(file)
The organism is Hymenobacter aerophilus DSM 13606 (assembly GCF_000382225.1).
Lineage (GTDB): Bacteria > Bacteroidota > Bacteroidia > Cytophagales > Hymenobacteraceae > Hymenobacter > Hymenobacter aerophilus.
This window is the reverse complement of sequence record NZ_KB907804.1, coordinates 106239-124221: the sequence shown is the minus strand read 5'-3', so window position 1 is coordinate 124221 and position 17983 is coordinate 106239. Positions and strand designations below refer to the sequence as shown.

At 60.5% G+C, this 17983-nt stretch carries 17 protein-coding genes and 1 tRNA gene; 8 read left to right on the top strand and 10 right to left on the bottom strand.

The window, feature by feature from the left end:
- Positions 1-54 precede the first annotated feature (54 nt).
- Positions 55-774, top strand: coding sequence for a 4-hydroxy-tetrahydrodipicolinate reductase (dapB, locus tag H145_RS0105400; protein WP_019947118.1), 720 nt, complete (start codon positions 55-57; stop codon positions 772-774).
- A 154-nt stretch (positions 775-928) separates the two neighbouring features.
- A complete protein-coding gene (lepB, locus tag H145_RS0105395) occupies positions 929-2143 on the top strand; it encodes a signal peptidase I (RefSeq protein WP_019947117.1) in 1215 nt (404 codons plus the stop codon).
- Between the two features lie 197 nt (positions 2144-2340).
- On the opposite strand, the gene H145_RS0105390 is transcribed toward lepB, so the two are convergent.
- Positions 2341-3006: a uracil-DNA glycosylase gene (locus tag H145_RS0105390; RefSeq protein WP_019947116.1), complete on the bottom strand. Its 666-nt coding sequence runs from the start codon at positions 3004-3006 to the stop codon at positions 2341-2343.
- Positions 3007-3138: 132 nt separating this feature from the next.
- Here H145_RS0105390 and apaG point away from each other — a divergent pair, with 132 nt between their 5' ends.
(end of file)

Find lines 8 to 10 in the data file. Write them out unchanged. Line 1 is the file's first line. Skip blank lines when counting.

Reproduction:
- A 154-nt stretch (positions 775-928) separates the two neighbouring features.
- A complete protein-coding gene (lepB, locus tag H145_RS0105395) occupies positions 929-2143 on the top strand; it encodes a signal peptidase I (RefSeq protein WP_019947117.1) in 1215 nt (404 codons plus the stop codon).
- Between the two features lie 197 nt (positions 2144-2340).